Here’s the logic: if you have more cells, you have a greater chance of having them falling sick.
Smoking, eating unhealthy foods, being obese and working or living in a toxic environment: these are all factors that can raise your chances of developing cancer. But how about your height?
A study that examined four large-scale surveillance projects on 23 cancer categories found that if you’re tall, you’re a target too.
Leonard Nunney, an evolutionary biologist at the University of California, Riverside was behind the project. Your risk of developing cancer increases, he says, by about 10% per every 4 inches (10 centimeters) increase in height.
“I tested the alternative hypothesis that height increases cell number and that having more cells directly increases cancer risk,” Nunney said. “The data strongly supported this simple hypothesis. For most cancers, the size of the height effect is predictable from the height-related increase in cell number.”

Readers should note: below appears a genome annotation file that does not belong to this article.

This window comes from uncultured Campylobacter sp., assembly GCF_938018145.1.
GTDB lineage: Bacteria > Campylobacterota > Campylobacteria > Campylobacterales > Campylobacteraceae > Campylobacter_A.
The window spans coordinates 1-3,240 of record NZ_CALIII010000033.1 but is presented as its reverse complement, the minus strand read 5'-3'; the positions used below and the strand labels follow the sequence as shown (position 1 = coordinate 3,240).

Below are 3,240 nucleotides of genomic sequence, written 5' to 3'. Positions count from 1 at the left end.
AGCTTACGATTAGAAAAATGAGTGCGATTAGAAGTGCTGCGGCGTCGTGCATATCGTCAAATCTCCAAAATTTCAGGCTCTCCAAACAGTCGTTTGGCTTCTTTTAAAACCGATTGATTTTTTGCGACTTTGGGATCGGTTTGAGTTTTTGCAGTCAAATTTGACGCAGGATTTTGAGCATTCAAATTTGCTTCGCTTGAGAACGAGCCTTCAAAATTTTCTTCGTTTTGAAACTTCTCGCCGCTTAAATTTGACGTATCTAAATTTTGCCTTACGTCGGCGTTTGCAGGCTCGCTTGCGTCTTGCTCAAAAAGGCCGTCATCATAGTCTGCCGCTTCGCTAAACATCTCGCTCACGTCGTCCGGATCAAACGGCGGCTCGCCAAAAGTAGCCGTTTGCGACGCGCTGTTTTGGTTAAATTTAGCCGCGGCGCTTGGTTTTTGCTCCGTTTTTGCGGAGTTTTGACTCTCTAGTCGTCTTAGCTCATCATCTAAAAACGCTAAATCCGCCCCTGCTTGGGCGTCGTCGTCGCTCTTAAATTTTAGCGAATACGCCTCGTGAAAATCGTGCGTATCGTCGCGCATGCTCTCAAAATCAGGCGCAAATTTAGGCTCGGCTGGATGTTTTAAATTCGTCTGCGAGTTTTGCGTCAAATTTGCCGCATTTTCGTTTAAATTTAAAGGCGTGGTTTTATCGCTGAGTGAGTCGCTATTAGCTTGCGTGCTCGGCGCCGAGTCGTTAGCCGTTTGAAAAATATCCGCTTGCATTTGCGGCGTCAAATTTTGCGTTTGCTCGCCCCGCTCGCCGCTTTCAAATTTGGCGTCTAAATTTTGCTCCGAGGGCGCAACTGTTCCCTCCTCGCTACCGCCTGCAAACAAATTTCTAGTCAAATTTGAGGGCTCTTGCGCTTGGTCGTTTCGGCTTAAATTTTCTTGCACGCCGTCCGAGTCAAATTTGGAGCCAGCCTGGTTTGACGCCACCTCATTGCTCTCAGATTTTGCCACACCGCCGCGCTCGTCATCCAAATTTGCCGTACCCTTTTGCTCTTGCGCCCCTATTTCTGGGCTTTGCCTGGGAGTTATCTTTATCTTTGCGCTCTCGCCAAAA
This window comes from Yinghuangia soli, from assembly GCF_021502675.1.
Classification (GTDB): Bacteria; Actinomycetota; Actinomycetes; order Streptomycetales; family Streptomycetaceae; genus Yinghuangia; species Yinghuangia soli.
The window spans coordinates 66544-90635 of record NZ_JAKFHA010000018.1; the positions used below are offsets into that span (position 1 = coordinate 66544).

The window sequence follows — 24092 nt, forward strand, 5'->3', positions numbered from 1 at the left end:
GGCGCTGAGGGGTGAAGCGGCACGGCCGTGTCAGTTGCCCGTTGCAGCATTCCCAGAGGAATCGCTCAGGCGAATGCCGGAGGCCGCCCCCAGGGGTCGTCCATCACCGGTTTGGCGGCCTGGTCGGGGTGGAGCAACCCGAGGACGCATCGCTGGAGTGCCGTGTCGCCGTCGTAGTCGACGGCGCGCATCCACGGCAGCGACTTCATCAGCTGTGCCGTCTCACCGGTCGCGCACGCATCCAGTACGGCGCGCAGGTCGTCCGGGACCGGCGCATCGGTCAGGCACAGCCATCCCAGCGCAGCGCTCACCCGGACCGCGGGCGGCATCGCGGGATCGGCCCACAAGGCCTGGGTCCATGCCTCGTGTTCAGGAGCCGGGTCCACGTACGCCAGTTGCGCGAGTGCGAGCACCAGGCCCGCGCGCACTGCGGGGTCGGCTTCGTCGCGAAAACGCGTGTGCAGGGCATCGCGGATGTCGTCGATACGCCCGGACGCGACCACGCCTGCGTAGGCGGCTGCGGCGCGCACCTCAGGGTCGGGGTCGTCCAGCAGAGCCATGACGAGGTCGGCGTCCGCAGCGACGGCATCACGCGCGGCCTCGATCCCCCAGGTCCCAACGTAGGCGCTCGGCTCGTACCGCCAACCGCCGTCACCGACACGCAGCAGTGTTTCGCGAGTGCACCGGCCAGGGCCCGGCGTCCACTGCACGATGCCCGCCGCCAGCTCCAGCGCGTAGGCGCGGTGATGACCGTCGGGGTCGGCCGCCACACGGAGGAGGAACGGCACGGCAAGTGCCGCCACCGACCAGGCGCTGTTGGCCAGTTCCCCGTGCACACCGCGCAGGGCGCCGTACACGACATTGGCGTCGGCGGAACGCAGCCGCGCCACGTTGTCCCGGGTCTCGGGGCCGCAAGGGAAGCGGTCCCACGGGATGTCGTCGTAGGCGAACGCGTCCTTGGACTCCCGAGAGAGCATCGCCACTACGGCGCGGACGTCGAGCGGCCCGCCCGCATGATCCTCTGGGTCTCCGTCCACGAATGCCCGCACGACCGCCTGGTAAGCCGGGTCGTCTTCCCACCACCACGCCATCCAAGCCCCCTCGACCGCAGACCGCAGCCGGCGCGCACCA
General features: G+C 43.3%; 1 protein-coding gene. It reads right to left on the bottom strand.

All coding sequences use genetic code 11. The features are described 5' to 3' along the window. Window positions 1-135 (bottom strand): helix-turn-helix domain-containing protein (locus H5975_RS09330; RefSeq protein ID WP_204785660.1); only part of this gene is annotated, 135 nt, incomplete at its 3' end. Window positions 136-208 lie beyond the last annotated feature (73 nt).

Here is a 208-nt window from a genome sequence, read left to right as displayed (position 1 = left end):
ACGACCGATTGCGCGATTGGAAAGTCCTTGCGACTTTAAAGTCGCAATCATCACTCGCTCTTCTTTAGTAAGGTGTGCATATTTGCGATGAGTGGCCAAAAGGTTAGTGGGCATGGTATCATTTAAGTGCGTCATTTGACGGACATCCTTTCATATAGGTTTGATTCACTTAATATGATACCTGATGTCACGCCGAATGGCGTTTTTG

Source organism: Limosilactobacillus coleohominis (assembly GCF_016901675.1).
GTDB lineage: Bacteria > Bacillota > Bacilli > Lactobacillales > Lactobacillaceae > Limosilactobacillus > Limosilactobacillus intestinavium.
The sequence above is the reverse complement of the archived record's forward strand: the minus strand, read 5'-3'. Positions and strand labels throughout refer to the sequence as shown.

Cancer increases in other species as well, he noted. Smaller dogs get less cancer than bigger breeds.
What should you look out for?
“…Skin cancers-such as melanoma-show an unexpectedly strong relationship to height,” said Nunney. “This may be because the hormone IGF-1 is at higher levels in taller adults.”
The likelihood of developing cancer is known to increase as you age. This is a new approach to the idea linking body type with the disease.
So, if you stand out in a crowd, make sure you slather on your sunscreen. And other than that, don’t grow old…although the alternative isn’t that great either.
Photo credit: By Peshkova/Shutterstock.com